• Listen for any engine noise when you test drive the vehicle. A major accident can cause damage to any part of the engine. Ask questions about any noise that sounds unusual.
  • Check to see if all the doors, the hood, and trunk lid close properly. If they don't, this could indicate the use of replacement parts due to a major accident.
  • Check to see if the odometer changes miles as the vehicle is driven.
  • Check the vehicle identification number, or VIN, on the dashboard and see if it matches the VIN on the sticker inside the door of the vehicle. If the numbers do not match, the door may have been replaced.
  • Review reports from AutoCheck, offered free of charge for all cars in the CarMax inventory on carmax.com, or Carfax with the VIN to determine if there are any reports of the vehicle as stolen, declared a lemon, or previously involved in a serious collision.

CarMax's nationwide team of approximately 1,000 car-buying professionals has appraised more than 9 million cars. These buyers are trained to detect possible signs of vehicle damage and whether a car has been in a major accident. CarMax will not retail any used car that has frame or flood damage or an inaccurate mileage count on the odometer. On carmax.com, you can read about our Clean Title guarantee.

CarMax will buy any car, whether or not the seller purchases a CarMax vehicle. Cars not meeting CarMax's stringent mechanical, electrical and safety standards are sold to dealers at in-store wholesale auctions. More than half of the cars the company retails are purchased directly from consumers.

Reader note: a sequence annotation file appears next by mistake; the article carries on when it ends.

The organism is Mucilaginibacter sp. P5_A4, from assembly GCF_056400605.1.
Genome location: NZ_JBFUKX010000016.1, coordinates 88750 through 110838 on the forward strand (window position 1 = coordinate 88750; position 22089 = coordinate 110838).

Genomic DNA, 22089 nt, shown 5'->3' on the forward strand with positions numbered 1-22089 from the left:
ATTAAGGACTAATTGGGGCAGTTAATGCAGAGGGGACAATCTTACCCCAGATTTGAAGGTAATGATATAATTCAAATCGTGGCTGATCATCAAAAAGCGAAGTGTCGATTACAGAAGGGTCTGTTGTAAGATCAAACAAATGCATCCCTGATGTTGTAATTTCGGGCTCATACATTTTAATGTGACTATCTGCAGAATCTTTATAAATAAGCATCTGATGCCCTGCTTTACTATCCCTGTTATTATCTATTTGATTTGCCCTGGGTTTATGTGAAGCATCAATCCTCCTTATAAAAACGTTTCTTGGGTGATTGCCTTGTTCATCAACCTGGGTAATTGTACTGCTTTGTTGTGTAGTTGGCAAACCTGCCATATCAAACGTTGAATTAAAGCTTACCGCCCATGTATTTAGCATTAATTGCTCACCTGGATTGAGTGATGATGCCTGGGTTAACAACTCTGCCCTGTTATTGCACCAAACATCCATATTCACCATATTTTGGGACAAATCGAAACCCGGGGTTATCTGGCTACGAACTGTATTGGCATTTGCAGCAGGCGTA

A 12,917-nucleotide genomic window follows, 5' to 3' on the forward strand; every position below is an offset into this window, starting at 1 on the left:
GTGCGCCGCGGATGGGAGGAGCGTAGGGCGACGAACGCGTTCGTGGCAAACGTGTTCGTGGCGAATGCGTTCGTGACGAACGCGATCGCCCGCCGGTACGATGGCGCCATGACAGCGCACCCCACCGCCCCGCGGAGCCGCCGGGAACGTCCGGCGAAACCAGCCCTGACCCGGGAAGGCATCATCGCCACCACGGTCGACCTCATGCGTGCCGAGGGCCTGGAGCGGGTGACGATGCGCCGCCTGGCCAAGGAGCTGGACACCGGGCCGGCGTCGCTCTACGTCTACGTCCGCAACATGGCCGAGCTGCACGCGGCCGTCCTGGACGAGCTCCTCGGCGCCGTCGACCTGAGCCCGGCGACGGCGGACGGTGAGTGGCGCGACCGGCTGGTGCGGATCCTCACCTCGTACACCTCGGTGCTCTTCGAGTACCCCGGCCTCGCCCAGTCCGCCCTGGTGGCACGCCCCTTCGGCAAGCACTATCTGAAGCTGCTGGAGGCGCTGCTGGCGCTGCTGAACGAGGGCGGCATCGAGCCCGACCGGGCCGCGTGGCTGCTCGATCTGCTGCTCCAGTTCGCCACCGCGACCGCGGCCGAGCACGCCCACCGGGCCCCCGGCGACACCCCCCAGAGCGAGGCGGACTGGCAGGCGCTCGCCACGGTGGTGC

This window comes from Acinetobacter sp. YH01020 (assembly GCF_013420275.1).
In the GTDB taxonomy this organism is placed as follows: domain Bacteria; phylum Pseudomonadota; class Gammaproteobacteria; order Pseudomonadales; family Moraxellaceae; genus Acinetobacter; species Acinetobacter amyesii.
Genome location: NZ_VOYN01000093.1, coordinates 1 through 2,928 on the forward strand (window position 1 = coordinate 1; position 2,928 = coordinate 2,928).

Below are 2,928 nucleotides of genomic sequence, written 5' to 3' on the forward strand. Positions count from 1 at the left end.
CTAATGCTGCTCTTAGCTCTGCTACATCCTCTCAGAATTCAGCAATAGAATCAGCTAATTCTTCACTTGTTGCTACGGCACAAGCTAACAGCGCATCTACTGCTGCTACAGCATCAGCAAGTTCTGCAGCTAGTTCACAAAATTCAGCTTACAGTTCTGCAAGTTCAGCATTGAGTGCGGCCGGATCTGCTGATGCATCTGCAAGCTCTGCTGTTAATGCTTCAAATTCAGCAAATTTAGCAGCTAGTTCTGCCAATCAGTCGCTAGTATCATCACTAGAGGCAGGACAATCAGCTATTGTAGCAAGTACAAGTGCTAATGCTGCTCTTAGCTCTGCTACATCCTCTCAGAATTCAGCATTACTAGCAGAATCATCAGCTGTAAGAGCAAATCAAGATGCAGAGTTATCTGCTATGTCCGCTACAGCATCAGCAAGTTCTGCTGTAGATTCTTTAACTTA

Online shoppers can use the CarMax website to search the company's inventory of more than 25,000 new and used cars. The website showcases each vehicle with multiple photos, the no-haggle price, and information on features, options, fuel economy and customer reviews. Visits to carmax.com continue to increase and approximately 70 percent of in-store customers visited the website before coming to the store.

About CarMax

CarMax, a FORTUNE 500 company, and one of the FORTUNE 2008 "100 Best Companies to Work For," is the nation's largest retailer of used cars. Headquartered in Richmond, Va., CarMax currently operates 93 used car superstores in 42 markets. The CarMax consumer offer provides our customers the opportunity to shop for vehicles the way they shop for items at other national retailers, and it is structured around four customer benefits: low, no-haggle prices; a broad selection; high quality vehicles; and a customer-friendly sales process. During the fiscal year ended February 29, 2008, we retailed 377,244 used cars and sold 222,406 wholesale vehicles at our in-store auctions. For more information, access the CarMax website at www.carmax.com.

Media Contacts

Lisa Van Riper, Assistant Vice President, Public Affairs, (804) 935-4594
Chris Wilmore, Assistant Public Relations Manager, New Media, (804) 747-0422, ext. 4773

NOTE TO MEDIA:CarMax's car-buying professionals are available in your market for visually compelling interviews. Contact us to arrange interviews.